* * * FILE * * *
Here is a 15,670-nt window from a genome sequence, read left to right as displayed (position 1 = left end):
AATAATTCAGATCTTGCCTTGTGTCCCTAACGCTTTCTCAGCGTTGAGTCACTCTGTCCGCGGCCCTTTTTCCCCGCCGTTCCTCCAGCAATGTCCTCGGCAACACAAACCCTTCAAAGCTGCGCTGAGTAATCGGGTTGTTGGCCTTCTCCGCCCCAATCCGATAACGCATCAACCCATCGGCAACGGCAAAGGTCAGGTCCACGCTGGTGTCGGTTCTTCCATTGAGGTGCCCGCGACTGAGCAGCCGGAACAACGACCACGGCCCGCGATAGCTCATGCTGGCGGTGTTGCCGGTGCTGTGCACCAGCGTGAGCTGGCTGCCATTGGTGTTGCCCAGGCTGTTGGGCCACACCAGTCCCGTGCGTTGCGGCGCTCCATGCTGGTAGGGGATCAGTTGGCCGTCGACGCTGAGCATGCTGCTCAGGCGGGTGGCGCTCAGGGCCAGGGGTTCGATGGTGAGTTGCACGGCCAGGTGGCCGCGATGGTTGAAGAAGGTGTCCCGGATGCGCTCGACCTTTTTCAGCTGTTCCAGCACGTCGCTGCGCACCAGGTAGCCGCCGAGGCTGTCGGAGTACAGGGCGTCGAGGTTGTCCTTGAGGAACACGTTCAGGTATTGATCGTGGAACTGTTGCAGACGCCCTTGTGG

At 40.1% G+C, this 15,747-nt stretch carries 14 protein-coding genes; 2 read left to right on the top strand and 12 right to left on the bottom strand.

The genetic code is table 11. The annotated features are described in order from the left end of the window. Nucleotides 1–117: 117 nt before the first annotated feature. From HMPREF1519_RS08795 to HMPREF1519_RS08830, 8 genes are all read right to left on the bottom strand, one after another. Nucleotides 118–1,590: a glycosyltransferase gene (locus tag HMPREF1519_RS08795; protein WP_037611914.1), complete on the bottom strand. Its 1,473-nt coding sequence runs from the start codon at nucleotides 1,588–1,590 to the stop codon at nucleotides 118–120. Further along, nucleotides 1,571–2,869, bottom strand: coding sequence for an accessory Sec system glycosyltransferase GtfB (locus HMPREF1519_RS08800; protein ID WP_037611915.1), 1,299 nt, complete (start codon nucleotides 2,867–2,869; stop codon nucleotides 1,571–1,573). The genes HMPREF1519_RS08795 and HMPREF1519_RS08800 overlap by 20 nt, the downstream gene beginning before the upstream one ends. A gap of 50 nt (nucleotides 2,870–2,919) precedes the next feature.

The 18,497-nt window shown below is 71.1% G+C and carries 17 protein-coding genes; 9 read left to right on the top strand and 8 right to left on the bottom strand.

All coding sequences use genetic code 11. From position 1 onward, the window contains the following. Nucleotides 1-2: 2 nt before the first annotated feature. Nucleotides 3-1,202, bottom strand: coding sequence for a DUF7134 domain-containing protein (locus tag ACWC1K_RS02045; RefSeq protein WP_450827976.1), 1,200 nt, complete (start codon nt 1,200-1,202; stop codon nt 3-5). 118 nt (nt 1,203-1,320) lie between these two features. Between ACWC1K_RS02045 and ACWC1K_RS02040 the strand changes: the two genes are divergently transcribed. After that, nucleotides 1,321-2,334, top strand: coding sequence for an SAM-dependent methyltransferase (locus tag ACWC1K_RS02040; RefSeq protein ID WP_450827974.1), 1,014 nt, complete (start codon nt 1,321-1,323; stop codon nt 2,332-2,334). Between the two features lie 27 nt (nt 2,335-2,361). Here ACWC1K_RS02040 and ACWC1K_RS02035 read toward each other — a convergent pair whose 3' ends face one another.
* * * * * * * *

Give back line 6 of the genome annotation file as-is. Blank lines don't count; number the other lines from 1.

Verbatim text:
All coding sequences use genetic code 11. From position 1 onward, the window contains the following. Nucleotides 1-2: 2 nt before the first annotated feature. Nucleotides 3-1,202, bottom strand: coding sequence for a DUF7134 domain-containing protein (locus tag ACWC1K_RS02045; RefSeq protein WP_450827976.1), 1,200 nt, complete (start codon nt 1,200-1,202; stop codon nt 3-5). 118 nt (nt 1,203-1,320) lie between these two features. Between ACWC1K_RS02045 and ACWC1K_RS02040 the strand changes: the two genes are divergently transcribed. After that, nucleotides 1,321-2,334, top strand: coding sequence for an SAM-dependent methyltransferase (locus tag ACWC1K_RS02040; RefSeq protein ID WP_450827974.1), 1,014 nt, complete (start codon nt 1,321-1,323; stop codon nt 2,332-2,334). Between the two features lie 27 nt (nt 2,335-2,361). Here ACWC1K_RS02040 and ACWC1K_RS02035 read toward each other — a convergent pair whose 3' ends face one another.